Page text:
## Amazon Interview Question for Developer Program Engineers

• 1
of 1 vote

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2
of 2 vote

Adding 1 to all 1s will produce a perfect power of 2
=> n & (n+1) == 0

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0

@Ashish, I think you are trying to say n & (n-1)
8 = 1000
7 = 0111
& = 0000
Means if a number's all bits are 1, then doing the AND operation with previous number (number - 1) will result in zero.

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0

No... since all bits in n are 1, adding 1 to it makes the sum a power of two. So I am correct in my code.

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0

@ashish correct

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0

But, 0 & (0+1) = 0. How about (n!=0) && (n&(n+1)==0) ?

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1
of 1 vote

n & (n+1) == 0

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0
of 0 vote

Well, unsigned. Like 7 for instance is 111.

If a number j is n bits in it's binary form, then do this:
j & (first n bits of j+1) == 0.

If that's true, then the number was all ones.

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0
of 0 vote

step1: negate the number (~q say number is q)
step 2: find xor of the two number(Q xor ~Q)
step 3: IF step2 result == Q all the every digit in binary is 1 else false

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0

This is the most elegant solution. So it will be:

``if ((Q^(~Q))==Q)``

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0

it should be
if((Q^(~Q))==-1)
{
then its all one
}

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0

You guys are making a mistake. In 2's complement system,

``Q ^ (~Q) = -2``

In case of 1's complement, the result is 0 ( or -0, whatever that means ). In case of signed bit as the msb, the result is (-2^(k - 1) + 1), where k is the size of the integer in bits.

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0
of 0 vote

if(~num == 0) {printf("the num contains all ones\n");}

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0

this will not work for 0x7fffffff - ~n is -1 or 0x80000000

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0
of 0 vote

Cant we just do an XOR with all 1's ???

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0

if ( n XOR ffff ffff <> ffff ffff )
then n does not have all 1
else
n has all 1s

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0

if ((n ^ 0xFFFFFFFF) == 0) {
printf("n has all 1's");
}
else
{
printf("n has some 0's");
}

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0

if ((n ^ 0xFFFFFFFF) == 0) {
printf("n has all 1's");
}
else
{
printf("n has some 0's");
}

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0
of 0 vote

public class Allones {

public static void main(String args[]){

int no = Integer.parseInt("10", 2);

System.out.println((no&(no+1))==0);

}

}

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0
of 0 vote

if( (n& ~0)== ~0)
printf("\nAll bits set to 1\n");
else
printf("\nNot set to 1 all bits\n");

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0
of 0 vote

Sorry it shud be
if((n&~0)==(unsigned)(~0))
printf("\nAll bits set to 1\n");
else
printf("\nNot all bits set to 1\n");

Forgot to Typecast with Unsigned ;-)

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0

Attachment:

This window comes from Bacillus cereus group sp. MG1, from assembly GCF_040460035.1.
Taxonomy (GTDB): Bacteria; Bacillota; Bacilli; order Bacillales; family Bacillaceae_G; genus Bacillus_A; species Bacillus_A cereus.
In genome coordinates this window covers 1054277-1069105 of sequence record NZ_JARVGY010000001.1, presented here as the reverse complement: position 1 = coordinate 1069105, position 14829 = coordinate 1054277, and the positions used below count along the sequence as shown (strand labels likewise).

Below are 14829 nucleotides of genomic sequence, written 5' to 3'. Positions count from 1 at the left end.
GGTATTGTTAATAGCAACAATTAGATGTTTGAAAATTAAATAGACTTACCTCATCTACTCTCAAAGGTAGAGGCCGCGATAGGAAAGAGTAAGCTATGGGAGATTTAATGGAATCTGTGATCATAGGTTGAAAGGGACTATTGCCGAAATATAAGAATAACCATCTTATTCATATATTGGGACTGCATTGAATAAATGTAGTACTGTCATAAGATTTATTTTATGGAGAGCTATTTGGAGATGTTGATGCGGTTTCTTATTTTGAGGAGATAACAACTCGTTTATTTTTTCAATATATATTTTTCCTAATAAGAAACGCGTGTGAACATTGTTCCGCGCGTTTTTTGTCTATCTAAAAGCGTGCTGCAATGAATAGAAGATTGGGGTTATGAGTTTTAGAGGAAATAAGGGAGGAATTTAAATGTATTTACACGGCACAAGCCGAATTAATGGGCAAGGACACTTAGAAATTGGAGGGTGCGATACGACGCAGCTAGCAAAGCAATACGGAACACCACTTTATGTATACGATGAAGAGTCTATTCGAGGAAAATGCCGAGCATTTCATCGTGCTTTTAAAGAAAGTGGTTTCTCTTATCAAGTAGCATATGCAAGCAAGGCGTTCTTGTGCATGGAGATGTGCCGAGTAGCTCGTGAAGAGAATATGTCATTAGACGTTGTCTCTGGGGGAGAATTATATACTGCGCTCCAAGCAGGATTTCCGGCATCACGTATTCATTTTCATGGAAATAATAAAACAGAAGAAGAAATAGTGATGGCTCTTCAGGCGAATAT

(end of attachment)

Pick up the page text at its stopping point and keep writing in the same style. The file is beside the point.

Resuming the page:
of 0 vote

1, 11, 111, 1111, 11111, ..., 11111111

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0
of 0 vote

return ~x == 0;

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0

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0
of 0 vote

i have 2 similar answers. the 1st one is

``````if((x^o) == 1){       //x is the supplied number
system.out.println("this number "+x+" has all 1's in its bin.representation");``````

}
the second one is:

``````if((x^1) == 0){       //x is the supplied number
system.out.println("this number "+x+" has all 1's in its bin.representation");``````

}

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0
of 0 vote

The above algorithms can be solved by following that on every right shift of the binary number it's & operation with 1 should not be 0 if 0 then return true else till the number is greater than 0 return true if not found
Implementation:

``````#include<bits/stdc++.h>
using namespace std;
int findsetbits(int n){
while(n > 0){
if(n&1 == 0)
return 0;
n = n>>1;
}
return 1;
}
int main(){
int t, n;
cin>>t;
while(t--){
cin>>n;
if(findsetbits(n) == 0)
cout<<"NO"<<endl;
else
cout<<"YES"<<endl;
}
return 0;``````

}

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-1
of 1 vote

if (signednum == -1)

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-1
of 1 vote

I guess n^n == 0 will also work.

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0

this will not work for n=0

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0

@Anonymous1 dude,this will work for every possible number.

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0

hahaa...legendary answer...the guy maybe is looking to disprove the identity

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0

n^n is always 0, just go back and do some reading.

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0

n ^ n will not work. It will always give 0 as an answer for every value of n.

01010101 n
01010101 n
------------------
00000000 n^n

The truth table of Xor Gate is below

11 0
10 1
01 1
00 0

---------------------------
Please guys lets not argue or use foul language. We all are here to learn.

Name:

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